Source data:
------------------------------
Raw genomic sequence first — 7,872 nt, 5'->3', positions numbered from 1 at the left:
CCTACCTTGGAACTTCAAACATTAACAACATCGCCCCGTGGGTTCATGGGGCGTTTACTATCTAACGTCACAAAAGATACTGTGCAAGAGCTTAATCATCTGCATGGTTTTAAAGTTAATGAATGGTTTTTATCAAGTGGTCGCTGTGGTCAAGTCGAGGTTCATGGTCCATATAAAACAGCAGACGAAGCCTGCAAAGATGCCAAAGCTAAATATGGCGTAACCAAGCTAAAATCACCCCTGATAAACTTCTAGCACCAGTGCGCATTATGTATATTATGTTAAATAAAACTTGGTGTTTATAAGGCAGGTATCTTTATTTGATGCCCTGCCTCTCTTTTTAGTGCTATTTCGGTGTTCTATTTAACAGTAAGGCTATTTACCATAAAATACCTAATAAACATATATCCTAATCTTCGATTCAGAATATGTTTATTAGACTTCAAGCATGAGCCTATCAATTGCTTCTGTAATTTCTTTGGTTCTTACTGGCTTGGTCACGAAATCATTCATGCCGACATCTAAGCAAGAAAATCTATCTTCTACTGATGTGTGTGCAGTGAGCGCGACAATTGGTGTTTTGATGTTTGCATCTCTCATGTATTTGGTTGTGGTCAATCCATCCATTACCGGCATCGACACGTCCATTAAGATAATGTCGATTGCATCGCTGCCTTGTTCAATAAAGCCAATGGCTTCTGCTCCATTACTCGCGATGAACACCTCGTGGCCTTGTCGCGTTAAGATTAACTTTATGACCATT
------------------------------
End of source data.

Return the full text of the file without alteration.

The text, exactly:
Raw genomic sequence first — 7,872 nt, 5'->3', positions numbered from 1 at the left:
CCTACCTTGGAACTTCAAACATTAACAACATCGCCCCGTGGGTTCATGGGGCGTTTACTATCTAACGTCACAAAAGATACTGTGCAAGAGCTTAATCATCTGCATGGTTTTAAAGTTAATGAATGGTTTTTATCAAGTGGTCGCTGTGGTCAAGTCGAGGTTCATGGTCCATATAAAACAGCAGACGAAGCCTGCAAAGATGCCAAAGCTAAATATGGCGTAACCAAGCTAAAATCACCCCTGATAAACTTCTAGCACCAGTGCGCATTATGTATATTATGTTAAATAAAACTTGGTGTTTATAAGGCAGGTATCTTTATTTGATGCCCTGCCTCTCTTTTTAGTGCTATTTCGGTGTTCTATTTAACAGTAAGGCTATTTACCATAAAATACCTAATAAACATATATCCTAATCTTCGATTCAGAATATGTTTATTAGACTTCAAGCATGAGCCTATCAATTGCTTCTGTAATTTCTTTGGTTCTTACTGGCTTGGTCACGAAATCATTCATGCCGACATCTAAGCAAGAAAATCTATCTTCTACTGATGTGTGTGCAGTGAGCGCGACAATTGGTGTTTTGATGTTTGCATCTCTCATGTATTTGGTTGTGGTCAATCCATCCATTACCGGCATCGACACGTCCATTAAGATAATGTCGATTGCATCGCTGCCTTGTTCAATAAAGCCAATGGCTTCTGCTCCATTACTCGCGATGAACACCTCGTGGCCTTGTCGCGTTAAGATTAACTTTATGACCATT